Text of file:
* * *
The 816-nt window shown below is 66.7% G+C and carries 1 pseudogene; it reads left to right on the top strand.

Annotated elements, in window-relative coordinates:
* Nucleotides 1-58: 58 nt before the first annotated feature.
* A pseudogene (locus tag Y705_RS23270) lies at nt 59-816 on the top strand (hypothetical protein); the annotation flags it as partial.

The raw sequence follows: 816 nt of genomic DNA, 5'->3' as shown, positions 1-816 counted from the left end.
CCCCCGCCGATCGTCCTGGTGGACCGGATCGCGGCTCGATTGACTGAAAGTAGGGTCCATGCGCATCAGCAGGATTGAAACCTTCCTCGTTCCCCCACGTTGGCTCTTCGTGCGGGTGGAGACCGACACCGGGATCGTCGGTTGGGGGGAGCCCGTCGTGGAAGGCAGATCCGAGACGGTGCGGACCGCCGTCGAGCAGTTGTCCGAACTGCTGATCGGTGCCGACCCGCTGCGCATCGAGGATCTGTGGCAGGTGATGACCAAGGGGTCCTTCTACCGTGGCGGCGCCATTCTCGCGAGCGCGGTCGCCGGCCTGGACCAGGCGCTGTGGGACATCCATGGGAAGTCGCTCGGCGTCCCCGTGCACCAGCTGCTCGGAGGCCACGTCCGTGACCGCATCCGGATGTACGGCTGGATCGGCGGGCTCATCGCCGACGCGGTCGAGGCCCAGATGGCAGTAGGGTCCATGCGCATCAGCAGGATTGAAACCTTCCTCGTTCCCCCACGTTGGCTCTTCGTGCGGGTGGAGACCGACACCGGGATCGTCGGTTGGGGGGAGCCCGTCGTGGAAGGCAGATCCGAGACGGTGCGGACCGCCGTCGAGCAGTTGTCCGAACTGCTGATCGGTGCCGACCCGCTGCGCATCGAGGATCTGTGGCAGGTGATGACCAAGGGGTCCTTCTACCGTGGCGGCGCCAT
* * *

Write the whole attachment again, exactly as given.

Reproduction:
The 816-nt window shown below is 66.7% G+C and carries 1 pseudogene; it reads left to right on the top strand.

Annotated elements, in window-relative coordinates:
* Nucleotides 1-58: 58 nt before the first annotated feature.
* A pseudogene (locus tag Y705_RS23270) lies at nt 59-816 on the top strand (hypothetical protein); the annotation flags it as partial.

The raw sequence follows: 816 nt of genomic DNA, 5'->3' as shown, positions 1-816 counted from the left end.
CCCCCGCCGATCGTCCTGGTGGACCGGATCGCGGCTCGATTGACTGAAAGTAGGGTCCATGCGCATCAGCAGGATTGAAACCTTCCTCGTTCCCCCACGTTGGCTCTTCGTGCGGGTGGAGACCGACACCGGGATCGTCGGTTGGGGGGAGCCCGTCGTGGAAGGCAGATCCGAGACGGTGCGGACCGCCGTCGAGCAGTTGTCCGAACTGCTGATCGGTGCCGACCCGCTGCGCATCGAGGATCTGTGGCAGGTGATGACCAAGGGGTCCTTCTACCGTGGCGGCGCCATTCTCGCGAGCGCGGTCGCCGGCCTGGACCAGGCGCTGTGGGACATCCATGGGAAGTCGCTCGGCGTCCCCGTGCACCAGCTGCTCGGAGGCCACGTCCGTGACCGCATCCGGATGTACGGCTGGATCGGCGGGCTCATCGCCGACGCGGTCGAGGCCCAGATGGCAGTAGGGTCCATGCGCATCAGCAGGATTGAAACCTTCCTCGTTCCCCCACGTTGGCTCTTCGTGCGGGTGGAGACCGACACCGGGATCGTCGGTTGGGGGGAGCCCGTCGTGGAAGGCAGATCCGAGACGGTGCGGACCGCCGTCGAGCAGTTGTCCGAACTGCTGATCGGTGCCGACCCGCTGCGCATCGAGGATCTGTGGCAGGTGATGACCAAGGGGTCCTTCTACCGTGGCGGCGCCAT